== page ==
The Importance of Emotional Well-Being vs Mental Well-Being in the Workplace

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Mental well-being is such a hot topic right now, but do people understand emotional well-being and the difference between the two?

To Tara Kraus, founder of BreakWell, emotional well-being is how we understand and regulate emotions – how we interpret, respond and react – as we encounter big and small challenges in life. It’s about being resilient. And bouncing back.

On the other hand, mental well-being can refer to medically diagnosed conditions. But it also encompasses our general level of satisfaction, ability to perform and capacity to interact with others. We cover mental health more comprehensively in this blog post.

From CEO to frontline, emotional well-being is something we ALL need to better understand and care for.

Why Emotional Well-Being Deserves Its Own Space

Since the pandemic, people are feeling more and more isolated – and this is affecting their emotional well-being individually but also the emotional well-being of our society as a whole. Humans need social connection (social well-being) to feel emotionally well. 

When emotionally unwell, you can quickly begin to feel like you are losing control of your life – overwhelmed, stretched too thin and without clarity or attainable goals.

Also, years of unacknowledged or unaddressed emotions can fester into areas where you need deep emotional healing. Without you realizing it, this lack of emotional healing can take root in all the areas of your life and prevent you from feeling and being your best.

Emotions are highly contagious.

And finally, acting out of (especially negative) emotion rather than from a place of truth rarely brings the best results.

When you address emotional well-being separately from mental well-being, you can go deeper, make longer-lasting changes and truly feel more at peace within. Plus, you can learn to make sounder decisions without the emotions attached.

Positive emotional well-being impacts your home life. But it’s just as important in your workplace so you and your employees can perform your best, lead by positive example and contribute to your company’s success.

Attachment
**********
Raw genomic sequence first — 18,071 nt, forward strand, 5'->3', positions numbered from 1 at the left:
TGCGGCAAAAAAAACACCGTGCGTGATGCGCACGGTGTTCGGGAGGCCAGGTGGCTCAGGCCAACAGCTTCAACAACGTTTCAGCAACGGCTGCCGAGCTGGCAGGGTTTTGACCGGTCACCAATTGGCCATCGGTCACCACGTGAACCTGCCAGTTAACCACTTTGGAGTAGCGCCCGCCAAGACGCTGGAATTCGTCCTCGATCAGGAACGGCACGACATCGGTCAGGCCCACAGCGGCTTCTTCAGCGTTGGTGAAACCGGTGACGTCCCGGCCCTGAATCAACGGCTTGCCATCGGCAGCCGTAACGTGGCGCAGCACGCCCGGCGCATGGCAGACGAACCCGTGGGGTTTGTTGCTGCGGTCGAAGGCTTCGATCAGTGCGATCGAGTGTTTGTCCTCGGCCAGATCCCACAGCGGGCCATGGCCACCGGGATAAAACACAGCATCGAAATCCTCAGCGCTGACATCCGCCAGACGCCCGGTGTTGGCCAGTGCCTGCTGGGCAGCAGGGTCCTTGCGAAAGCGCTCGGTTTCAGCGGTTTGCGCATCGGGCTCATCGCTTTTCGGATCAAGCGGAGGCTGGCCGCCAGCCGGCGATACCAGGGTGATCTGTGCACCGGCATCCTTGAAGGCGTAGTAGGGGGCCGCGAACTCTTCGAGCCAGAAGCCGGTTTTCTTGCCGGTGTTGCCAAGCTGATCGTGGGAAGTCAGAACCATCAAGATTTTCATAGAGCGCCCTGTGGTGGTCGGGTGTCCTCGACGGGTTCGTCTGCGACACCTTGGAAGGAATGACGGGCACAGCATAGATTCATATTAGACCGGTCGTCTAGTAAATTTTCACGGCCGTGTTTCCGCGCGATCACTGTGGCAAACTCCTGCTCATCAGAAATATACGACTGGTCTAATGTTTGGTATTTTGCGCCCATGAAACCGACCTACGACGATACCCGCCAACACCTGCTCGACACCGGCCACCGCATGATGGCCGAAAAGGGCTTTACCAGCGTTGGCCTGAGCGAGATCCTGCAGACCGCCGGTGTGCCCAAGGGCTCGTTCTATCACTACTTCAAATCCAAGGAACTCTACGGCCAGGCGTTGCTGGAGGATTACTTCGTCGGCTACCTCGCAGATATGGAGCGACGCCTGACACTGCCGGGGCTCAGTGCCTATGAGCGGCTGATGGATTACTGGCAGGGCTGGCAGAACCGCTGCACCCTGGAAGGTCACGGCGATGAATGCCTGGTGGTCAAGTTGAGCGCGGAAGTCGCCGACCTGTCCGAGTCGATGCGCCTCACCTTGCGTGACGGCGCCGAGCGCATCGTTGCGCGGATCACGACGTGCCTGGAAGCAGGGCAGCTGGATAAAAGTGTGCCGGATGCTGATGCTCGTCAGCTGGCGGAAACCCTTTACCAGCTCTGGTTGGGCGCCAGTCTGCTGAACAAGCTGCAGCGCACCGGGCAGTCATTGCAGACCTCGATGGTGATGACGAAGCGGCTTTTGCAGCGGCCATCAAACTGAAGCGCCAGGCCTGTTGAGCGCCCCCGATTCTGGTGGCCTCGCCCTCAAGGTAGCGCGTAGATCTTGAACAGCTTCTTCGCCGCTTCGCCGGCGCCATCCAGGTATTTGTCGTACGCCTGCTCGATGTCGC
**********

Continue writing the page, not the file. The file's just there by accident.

Distinguishing Emotional Well-Being vs Mental Well-Being

When emotionally healthy, you can learn and improve from constructive criticism instead of beating yourself up. You can feel more present with your family, coworkers or self instead of feeling preoccupied or too stretched. You can weather a tough situation or life challenge feeling more even-keeled and confident things will be OK or even better at the other end.

Sometimes we can be quick to connect thoughts and actions to mental well-being when in fact, they are more connected to our emotional well-being. Here are a few examples.

  • Regulating your nervous system not only helps your physical well-being but also empowers you to self-regulate emotions.
  • Self-care practices – it’s not always about the bubble bath or meditation itself but rather the capacity it gives you to keep your emotional well-being in check.
  • Honoring and trusting yourself or your inner guiding system – this can be a reflection of, and influencer of, your self-worth, confidence and how you feel.

A Quick Look at Emotional Well-Being in the Workplace

According to this Harvard Business Review study in 2021, the leading contributor (56%) to a sharp decline in workplace well-being was an increase in job demands. Higher demands can create added stress and anxiety as well as feelings of being undervalued – and resentful.